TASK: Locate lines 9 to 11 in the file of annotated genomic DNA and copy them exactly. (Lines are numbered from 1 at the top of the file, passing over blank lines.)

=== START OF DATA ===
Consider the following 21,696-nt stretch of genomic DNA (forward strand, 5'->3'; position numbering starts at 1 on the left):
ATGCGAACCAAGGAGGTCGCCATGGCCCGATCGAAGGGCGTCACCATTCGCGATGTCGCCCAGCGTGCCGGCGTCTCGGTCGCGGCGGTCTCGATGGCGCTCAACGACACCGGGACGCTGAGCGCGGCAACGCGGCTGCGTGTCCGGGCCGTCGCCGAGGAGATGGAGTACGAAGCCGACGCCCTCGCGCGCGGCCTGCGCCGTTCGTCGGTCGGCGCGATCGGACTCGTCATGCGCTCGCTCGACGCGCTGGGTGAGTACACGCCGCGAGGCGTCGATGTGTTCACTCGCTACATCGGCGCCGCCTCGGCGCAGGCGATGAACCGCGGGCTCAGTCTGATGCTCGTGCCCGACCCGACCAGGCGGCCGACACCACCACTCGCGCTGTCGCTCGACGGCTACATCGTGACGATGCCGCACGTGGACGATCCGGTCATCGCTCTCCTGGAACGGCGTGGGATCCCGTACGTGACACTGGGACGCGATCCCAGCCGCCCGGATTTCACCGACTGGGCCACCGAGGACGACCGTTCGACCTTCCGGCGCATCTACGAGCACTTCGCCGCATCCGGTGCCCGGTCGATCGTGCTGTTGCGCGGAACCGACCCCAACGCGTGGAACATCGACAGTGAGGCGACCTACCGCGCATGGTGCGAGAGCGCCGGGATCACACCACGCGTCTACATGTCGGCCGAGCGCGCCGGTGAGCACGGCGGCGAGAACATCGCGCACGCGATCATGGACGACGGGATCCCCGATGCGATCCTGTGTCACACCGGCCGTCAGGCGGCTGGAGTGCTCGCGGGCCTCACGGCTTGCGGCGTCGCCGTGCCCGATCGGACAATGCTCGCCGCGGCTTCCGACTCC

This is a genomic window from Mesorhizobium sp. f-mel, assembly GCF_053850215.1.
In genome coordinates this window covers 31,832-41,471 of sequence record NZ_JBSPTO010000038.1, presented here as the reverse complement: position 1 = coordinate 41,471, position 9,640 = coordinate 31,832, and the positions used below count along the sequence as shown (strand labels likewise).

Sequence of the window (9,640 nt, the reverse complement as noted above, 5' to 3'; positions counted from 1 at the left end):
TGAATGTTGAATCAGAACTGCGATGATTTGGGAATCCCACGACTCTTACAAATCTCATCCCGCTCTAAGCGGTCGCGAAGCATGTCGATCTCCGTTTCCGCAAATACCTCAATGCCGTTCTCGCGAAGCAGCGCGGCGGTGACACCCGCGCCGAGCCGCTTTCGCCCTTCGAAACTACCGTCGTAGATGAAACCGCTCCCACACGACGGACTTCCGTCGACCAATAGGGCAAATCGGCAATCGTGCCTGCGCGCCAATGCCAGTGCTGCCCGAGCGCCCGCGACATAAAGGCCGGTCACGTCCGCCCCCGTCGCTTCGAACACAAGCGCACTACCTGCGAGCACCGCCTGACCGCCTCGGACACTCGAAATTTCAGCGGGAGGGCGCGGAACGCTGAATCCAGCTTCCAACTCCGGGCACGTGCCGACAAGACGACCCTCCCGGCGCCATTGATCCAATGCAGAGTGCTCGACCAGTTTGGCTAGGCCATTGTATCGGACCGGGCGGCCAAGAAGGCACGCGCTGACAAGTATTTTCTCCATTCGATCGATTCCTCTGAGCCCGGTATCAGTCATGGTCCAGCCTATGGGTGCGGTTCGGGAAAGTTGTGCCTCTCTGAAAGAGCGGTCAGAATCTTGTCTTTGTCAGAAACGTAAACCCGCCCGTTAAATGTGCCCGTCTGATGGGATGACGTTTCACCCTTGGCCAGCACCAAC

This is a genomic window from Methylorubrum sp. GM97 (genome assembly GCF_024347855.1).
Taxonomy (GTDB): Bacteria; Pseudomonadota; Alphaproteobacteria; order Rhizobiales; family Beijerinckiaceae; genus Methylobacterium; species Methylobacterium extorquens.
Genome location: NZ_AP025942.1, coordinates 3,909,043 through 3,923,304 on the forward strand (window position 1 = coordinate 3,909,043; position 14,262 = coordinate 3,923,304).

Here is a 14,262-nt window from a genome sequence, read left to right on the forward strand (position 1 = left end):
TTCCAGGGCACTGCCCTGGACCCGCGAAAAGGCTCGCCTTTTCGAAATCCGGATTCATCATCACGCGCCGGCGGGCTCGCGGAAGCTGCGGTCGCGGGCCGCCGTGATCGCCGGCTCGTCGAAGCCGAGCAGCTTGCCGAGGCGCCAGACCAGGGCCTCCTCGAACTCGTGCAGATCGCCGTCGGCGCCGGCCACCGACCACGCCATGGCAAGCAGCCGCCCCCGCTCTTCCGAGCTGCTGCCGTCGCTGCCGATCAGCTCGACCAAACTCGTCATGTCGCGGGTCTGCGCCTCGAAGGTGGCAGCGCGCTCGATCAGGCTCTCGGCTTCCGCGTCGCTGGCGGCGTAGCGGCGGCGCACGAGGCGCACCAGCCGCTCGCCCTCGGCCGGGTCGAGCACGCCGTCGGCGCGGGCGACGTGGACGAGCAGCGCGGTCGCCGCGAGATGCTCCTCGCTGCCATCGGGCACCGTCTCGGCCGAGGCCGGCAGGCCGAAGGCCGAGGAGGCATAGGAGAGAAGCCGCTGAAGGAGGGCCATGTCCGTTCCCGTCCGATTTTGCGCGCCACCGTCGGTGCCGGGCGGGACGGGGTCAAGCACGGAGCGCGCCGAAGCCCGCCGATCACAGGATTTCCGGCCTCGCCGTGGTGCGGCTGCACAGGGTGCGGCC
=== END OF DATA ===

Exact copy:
Genome location: NZ_AP025942.1, coordinates 3,909,043 through 3,923,304 on the forward strand (window position 1 = coordinate 3,909,043; position 14,262 = coordinate 3,923,304).

Here is a 14,262-nt window from a genome sequence, read left to right on the forward strand (position 1 = left end):
TTCCAGGGCACTGCCCTGGACCCGCGAAAAGGCTCGCCTTTTCGAAATCCGGATTCATCATCACGCGCCGGCGGGCTCGCGGAAGCTGCGGTCGCGGGCCGCCGTGATCGCCGGCTCGTCGAAGCCGAGCAGCTTGCCGAGGCGCCAGACCAGGGCCTCCTCGAACTCGTGCAGATCGCCGTCGGCGCCGGCCACCGACCACGCCATGGCAAGCAGCCGCCCCCGCTCTTCCGAGCTGCTGCCGTCGCTGCCGATCAGCTCGACCAAACTCGTCATGTCGCGGGTCTGCGCCTCGAAGGTGGCAGCGCGCTCGATCAGGCTCTCGGCTTCCGCGTCGCTGGCGGCGTAGCGGCGGCGCACGAGGCGCACCAGCCGCTCGCCCTCGGCCGGGTCGAGCACGCCGTCGGCGCGGGCGACGTGGACGAGCAGCGCGGTCGCCGCGAGATGCTCCTCGCTGCCATCGGGCACCGTCTCGGCCGAGGCCGGCAGGCCGAAGGCCGAGGAGGCATAGGAGAGAAGCCGCTGAAGGAGGGCCATGTCCGTTCCCGTCCGATTTTGCGCGCCACCGTCGGTGCCGGGCGGGACGGGGTCAAGCACGGAGCGCGCCGAAGCCCGCCGATCACAGGATTTCCGGCCTCGCCGTGGTGCGGCTGCACAGGGTGCGGCC